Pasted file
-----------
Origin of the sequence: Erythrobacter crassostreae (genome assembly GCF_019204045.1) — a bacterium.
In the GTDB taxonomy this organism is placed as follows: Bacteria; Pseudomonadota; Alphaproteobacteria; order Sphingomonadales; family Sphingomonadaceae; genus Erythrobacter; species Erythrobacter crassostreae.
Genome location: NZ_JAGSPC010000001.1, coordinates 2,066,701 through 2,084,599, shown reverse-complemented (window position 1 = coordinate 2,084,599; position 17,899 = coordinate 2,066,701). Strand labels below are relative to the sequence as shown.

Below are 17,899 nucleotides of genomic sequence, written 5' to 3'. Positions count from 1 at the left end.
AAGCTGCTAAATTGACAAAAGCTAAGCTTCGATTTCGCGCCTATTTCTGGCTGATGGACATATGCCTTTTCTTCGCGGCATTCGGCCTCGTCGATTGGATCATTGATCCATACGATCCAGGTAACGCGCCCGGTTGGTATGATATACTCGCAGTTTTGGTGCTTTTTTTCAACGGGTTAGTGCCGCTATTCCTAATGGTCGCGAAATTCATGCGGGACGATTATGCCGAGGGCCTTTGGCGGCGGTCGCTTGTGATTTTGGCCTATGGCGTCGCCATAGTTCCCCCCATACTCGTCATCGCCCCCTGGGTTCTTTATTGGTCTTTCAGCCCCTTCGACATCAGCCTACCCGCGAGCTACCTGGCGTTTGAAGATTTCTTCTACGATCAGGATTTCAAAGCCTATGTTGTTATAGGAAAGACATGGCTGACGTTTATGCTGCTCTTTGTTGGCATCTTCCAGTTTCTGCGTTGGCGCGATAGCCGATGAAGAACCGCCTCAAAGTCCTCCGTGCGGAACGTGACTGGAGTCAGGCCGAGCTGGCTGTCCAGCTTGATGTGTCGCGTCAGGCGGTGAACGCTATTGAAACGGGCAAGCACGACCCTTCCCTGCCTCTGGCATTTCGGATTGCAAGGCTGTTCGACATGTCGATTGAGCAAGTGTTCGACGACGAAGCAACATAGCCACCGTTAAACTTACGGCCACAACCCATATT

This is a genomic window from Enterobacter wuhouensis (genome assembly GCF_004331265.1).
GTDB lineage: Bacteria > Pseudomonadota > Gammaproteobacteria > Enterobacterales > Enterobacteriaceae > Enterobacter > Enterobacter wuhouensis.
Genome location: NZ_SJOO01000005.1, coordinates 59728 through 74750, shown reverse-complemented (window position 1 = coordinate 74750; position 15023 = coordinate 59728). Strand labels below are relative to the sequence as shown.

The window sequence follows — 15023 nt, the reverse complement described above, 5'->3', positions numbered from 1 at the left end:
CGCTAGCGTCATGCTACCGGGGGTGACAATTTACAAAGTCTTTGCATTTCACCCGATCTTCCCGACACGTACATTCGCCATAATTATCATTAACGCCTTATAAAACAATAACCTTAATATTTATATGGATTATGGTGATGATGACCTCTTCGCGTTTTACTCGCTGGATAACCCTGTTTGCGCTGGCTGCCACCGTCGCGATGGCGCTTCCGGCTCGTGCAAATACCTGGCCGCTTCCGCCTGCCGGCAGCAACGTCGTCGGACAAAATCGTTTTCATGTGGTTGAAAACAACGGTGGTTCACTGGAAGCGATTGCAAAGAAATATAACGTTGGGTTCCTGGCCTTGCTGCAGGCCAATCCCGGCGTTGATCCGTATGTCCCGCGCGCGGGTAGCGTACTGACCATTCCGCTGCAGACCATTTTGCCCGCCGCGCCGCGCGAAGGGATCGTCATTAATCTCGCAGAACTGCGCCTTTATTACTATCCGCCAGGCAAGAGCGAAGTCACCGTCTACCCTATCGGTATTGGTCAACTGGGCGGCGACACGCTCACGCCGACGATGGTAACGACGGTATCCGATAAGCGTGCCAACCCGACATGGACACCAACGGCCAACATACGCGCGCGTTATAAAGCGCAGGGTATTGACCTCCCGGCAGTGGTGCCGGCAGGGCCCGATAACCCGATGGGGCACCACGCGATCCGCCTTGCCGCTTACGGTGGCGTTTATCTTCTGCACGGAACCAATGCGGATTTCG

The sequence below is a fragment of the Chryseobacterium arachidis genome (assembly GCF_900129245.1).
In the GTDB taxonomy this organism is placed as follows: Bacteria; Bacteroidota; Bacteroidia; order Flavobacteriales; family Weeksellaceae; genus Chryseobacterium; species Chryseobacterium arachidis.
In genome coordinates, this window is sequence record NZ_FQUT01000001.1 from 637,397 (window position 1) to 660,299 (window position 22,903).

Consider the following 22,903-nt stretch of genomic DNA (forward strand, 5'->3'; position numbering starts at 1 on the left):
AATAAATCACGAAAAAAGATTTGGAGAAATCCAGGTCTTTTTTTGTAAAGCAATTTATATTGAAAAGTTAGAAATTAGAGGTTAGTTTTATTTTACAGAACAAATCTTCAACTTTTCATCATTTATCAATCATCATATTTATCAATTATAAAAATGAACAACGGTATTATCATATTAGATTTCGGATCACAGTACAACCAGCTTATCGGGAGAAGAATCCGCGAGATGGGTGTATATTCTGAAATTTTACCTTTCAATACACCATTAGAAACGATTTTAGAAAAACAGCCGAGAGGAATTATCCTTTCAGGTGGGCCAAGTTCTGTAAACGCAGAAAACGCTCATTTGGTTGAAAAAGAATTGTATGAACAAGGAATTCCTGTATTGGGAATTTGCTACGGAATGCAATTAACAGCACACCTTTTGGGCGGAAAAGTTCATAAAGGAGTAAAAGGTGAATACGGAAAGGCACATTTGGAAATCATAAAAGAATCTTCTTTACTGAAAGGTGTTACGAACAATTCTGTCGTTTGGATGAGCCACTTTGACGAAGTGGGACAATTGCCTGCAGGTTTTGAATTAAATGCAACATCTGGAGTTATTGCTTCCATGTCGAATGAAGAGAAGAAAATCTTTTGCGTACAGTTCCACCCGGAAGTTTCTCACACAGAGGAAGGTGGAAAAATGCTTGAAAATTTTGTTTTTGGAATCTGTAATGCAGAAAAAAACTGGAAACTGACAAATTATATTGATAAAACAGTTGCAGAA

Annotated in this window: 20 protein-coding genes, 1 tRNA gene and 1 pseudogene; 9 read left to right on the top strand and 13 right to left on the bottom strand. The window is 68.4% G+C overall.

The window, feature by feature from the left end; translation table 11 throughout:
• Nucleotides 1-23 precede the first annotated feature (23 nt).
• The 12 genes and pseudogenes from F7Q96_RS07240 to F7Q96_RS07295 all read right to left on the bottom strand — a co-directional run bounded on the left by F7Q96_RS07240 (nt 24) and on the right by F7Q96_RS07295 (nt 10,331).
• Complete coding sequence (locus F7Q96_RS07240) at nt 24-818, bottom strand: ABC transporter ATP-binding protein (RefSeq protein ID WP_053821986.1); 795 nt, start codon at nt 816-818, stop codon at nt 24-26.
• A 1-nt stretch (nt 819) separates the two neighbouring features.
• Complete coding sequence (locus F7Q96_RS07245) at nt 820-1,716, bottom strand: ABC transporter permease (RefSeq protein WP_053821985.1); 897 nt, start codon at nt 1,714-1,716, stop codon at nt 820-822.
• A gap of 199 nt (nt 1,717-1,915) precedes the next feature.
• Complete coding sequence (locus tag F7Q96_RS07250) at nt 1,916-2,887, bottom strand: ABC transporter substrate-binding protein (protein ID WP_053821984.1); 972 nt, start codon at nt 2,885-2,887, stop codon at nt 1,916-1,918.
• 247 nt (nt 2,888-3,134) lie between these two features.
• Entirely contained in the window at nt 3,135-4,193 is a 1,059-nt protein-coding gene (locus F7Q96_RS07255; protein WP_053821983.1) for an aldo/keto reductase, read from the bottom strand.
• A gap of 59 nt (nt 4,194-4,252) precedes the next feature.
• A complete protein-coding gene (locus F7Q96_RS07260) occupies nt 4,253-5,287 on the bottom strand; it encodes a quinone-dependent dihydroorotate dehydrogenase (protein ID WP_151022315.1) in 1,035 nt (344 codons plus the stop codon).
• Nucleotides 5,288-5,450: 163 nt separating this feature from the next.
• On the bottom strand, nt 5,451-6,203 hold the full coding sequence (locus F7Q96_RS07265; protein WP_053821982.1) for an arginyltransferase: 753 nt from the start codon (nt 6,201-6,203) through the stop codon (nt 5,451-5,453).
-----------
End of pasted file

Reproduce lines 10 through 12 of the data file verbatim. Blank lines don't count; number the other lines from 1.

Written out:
CGCTAGCGTCATGCTACCGGGGGTGACAATTTACAAAGTCTTTGCATTTCACCCGATCTTCCCGACACGTACATTCGCCATAATTATCATTAACGCCTTATAAAACAATAACCTTAATATTTATATGGATTATGGTGATGATGACCTCTTCGCGTTTTACTCGCTGGATAACCCTGTTTGCGCTGGCTGCCACCGTCGCGATGGCGCTTCCGGCTCGTGCAAATACCTGGCCGCTTCCGCCTGCCGGCAGCAACGTCGTCGGACAAAATCGTTTTCATGTGGTTGAAAACAACGGTGGTTCACTGGAAGCGATTGCAAAGAAATATAACGTTGGGTTCCTGGCCTTGCTGCAGGCCAATCCCGGCGTTGATCCGTATGTCCCGCGCGCGGGTAGCGTACTGACCATTCCGCTGCAGACCATTTTGCCCGCCGCGCCGCGCGAAGGGATCGTCATTAATCTCGCAGAACTGCGCCTTTATTACTATCCGCCAGGCAAGAGCGAAGTCACCGTCTACCCTATCGGTATTGGTCAACTGGGCGGCGACACGCTCACGCCGACGATGGTAACGACGGTATCCGATAAGCGTGCCAACCCGACATGGACACCAACGGCCAACATACGCGCGCGTTATAAAGCGCAGGGTATTGACCTCCCGGCAGTGGTGCCGGCAGGGCCCGATAACCCGATGGGGCACCACGCGATCCGCCTTGCCGCTTACGGTGGCGTTTATCTTCTGCACGGAACCAATGCGGATTTCG

The sequence below is a fragment of the Chryseobacterium arachidis genome (assembly GCF_900129245.1).
In the GTDB taxonomy this organism is placed as follows: Bacteria; Bacteroidota; Bacteroidia; order Flavobacteriales; family Weeksellaceae; genus Chryseobacterium; species Chryseobacterium arachidis.